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This Must Be the Place

May 7, 2012

This Must Be the Place (2012)
Director: Paolo Sorrentino
Actors: Sean Penn, Judd Hirsch, Frances McDormand

This Must be the Place

Synopsis: Cheyenne (Sean Penn) a reclusive, middle-aged ex-rock star is wasting his time away in his Irish mansion. He is forced, however, to confront his past and re-assess his troubled relationship with his father, when ushered back to the US for his father’s funeral.

Review: This is one of the strangest films of the year so far, yet there is something about it that is inarguably distinctive and beautiful. It contains a convergence of ideas, styles and motifs that mesh awkwardly, but, somehow, by the end of the film, it elicits a form of emotional rapture that is either a case of the story’s themes subtly catching up on the viewer, or Sorrentino’s shamanistic direction papering over the film’s innumerable cracks. To list all those jarring aspects would be impossible, but, just to give you a flavour, we have a film that takes you from luxuriously bland locations on the coastline of Ireland, and the creepy suburbs of smalltown America, to the great expanses of the Rockies. We have a story that takes us from ennui rock-star depiction, to the death of a father and his subsequent funeral, through to – most radically of all – Sean Penn’s rock-star, Cheyenne, going on a Nazi hunt across America to track down the man who humiliated his father many years before.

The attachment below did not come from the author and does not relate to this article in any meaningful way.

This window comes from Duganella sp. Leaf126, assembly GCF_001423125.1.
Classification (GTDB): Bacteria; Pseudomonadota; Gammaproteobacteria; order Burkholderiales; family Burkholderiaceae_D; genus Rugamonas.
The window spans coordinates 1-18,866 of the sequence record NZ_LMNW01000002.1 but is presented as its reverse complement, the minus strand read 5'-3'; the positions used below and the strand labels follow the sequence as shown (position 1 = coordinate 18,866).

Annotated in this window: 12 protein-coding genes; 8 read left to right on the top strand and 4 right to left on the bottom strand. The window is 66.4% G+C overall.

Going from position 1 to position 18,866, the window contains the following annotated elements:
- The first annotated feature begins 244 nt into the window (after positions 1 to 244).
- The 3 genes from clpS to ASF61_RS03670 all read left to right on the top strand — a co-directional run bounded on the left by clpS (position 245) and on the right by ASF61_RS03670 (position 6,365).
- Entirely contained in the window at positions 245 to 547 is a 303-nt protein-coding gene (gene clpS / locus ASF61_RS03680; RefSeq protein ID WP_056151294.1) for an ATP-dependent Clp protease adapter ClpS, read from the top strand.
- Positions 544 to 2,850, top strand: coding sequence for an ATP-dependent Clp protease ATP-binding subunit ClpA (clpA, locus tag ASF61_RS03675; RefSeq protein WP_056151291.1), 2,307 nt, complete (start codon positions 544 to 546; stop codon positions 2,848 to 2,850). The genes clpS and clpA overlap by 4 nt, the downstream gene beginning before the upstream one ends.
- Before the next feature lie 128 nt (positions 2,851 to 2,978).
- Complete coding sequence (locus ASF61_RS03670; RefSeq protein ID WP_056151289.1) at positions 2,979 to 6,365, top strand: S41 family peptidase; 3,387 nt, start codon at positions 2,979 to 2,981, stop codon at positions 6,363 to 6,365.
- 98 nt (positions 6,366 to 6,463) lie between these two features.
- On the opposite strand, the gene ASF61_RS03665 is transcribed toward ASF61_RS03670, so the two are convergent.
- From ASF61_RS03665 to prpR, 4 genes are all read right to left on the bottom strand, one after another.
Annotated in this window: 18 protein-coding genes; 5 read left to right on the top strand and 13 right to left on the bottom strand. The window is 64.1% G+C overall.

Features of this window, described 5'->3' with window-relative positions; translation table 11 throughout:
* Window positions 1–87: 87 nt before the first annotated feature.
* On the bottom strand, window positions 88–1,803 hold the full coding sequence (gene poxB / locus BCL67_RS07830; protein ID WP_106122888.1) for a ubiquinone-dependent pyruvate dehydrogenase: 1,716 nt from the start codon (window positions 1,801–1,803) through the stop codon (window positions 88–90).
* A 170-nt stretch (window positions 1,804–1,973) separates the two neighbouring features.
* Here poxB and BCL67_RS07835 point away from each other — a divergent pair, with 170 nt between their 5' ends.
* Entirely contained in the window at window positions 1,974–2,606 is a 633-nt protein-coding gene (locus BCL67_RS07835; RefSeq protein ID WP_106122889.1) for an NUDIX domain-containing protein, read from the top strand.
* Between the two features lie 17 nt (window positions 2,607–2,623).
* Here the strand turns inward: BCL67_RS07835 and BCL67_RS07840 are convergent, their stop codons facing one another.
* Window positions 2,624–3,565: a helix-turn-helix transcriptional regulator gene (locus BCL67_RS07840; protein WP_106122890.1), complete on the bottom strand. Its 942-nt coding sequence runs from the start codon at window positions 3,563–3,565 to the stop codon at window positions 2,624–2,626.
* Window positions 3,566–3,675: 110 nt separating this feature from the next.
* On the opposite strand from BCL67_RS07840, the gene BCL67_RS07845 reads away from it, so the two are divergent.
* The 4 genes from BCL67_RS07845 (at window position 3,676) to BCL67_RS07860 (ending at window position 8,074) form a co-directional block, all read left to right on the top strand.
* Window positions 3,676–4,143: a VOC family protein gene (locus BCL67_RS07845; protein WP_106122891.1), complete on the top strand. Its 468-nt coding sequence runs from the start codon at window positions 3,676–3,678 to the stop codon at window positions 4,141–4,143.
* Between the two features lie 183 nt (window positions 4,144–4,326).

Inescapable from all this is Sean Penn’s performance. It’s a highly obtrusive, methody portrayal, and though I understand what Penn and Sorrentino are trying to do with the character, its demonstrativeness plays, at times, too much into the pathos and subtext of the piece. Some of Cheyenne’s faux pearls of wisdom are grating, though Sorrentino is clearly using them rhetorically as contrast to the all-too-real adult horrors of the Holocaust that offers the backstory to Cheyenne’s journey.

As for Sorrentino’s own directorial hallmark of distinctive visual tableaux doesn’t always seem to integrate clearly with the subject matter, but often transmits as window-dressing to fast-track the narrative onto some greater level of emotional significance. Though seductive, the film ultimately has too many jarring flaws, though it will no doubt be a curio and cult film for years to come. (May 2012)

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